Election, Black Friday Protests Show Support for ‘Raising the Wage’

Courtesy of the National Employment Law Project

Growing discontent over rising U.S. economic inequality was evidenced by electoral races in 2013, and could also play a major role in the 2014 midterm elections, says a recent report by the polling firm Lake Research Partners.

The issue is breeding new momentum for minimum wage increases across the country and sparking outrage at corporations like Wal-Mart that make record profits but fail to pay a living wage to many of their employees.

“Too often lost in the Washington parlor games and politics of the hour is the overarching lesson we should draw from 2013: that a populist economic message about building the middle class and leveling the playing field-especially for those Americans who are working full-time yet still earning below the poverty level-is at the core of voters’ agenda,” researchers said.

In November, New Jersey voters decided to raise the state’s minimum wage to $8.25 by January 1, 2014 and add annual cost-of-living increases. Pending a possible recount, voters in SeaTac, WA, passed a ballot initiative to raise the local minimum wage to $15 per hour and provide paid sick leave. Mayor-elects in New York, Boston and Pittsburgh all won elections with messages of lifting up the working class.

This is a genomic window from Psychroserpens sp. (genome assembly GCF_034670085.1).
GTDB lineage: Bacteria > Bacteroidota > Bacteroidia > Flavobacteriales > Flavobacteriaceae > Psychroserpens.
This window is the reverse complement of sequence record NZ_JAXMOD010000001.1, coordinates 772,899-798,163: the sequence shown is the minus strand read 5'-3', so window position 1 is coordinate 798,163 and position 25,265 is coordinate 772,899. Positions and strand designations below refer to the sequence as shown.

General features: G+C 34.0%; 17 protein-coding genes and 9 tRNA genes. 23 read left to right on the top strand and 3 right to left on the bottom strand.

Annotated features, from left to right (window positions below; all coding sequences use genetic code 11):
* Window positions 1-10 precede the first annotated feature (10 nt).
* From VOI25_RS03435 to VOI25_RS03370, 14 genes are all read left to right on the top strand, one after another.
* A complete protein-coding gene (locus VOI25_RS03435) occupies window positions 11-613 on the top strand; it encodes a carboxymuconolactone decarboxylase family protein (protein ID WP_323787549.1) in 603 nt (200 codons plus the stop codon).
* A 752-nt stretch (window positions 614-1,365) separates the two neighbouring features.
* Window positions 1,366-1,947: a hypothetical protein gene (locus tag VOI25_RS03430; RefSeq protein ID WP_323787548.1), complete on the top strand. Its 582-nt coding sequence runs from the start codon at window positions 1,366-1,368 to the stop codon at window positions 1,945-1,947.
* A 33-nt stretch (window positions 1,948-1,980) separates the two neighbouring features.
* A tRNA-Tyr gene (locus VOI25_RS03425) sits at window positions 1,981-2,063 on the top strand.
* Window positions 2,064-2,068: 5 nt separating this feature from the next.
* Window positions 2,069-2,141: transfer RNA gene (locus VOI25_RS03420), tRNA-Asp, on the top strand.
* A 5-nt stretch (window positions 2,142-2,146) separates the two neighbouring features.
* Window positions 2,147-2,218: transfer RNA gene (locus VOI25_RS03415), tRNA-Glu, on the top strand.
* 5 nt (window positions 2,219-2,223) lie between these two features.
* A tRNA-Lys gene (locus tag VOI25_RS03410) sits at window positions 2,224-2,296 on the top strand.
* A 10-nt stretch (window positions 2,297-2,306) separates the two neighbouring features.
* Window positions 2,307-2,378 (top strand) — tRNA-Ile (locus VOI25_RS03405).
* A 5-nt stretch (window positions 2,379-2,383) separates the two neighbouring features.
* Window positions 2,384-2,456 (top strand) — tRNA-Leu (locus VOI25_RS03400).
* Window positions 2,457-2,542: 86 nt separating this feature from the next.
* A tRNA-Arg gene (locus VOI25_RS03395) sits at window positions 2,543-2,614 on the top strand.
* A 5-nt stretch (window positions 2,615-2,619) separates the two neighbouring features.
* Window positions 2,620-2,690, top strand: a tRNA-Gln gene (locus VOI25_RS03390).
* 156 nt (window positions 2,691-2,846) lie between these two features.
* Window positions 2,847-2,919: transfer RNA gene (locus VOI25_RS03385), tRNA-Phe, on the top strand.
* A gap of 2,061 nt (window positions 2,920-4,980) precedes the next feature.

A recent Hart Research Associates study finds that 80 percent of the public-including 62 percent of Republicans-supports a minimum wage increase.

“In 2014, smart candidates will be addressing this theme with substantive policy solutions and connecting with voters in the same ways that produced such eye-catching results this November,” Lake Research said.

On Black Friday, thousands protested, and some were arrested, at Wal-Mart locations around the country to call upon the mega-retailer with $17 billion in annual profits to pay its full-time employees a minimum of $25,000 a year and for the company to stop punishing workers who stand up for their rights. Fast-food workers are planning a one-day strike in 100 cities on Thursday, December 5 as part of a $15-an-hour wage campaign.

In a joint op-ed for CNN, AFL-CIO President Richard Trumka and National Employment Law Project Executive Director Christine Owens called on Congress to pass legislation that would raise the minimum wage to $10.10 an hour.

“An increase in the minimum wage-which hasn’t risen since 2009—is long overdue,” said the pair. “If the minimum wage had just kept pace with inflation since 1968, it would be $10.77 an hour today instead of $7.25. For tipped workers, the rate’s been stuck at a scandalous $2.13 for 20 years.”

The Senate is expected to consider the “Fair Minimum Wage Act” this week.

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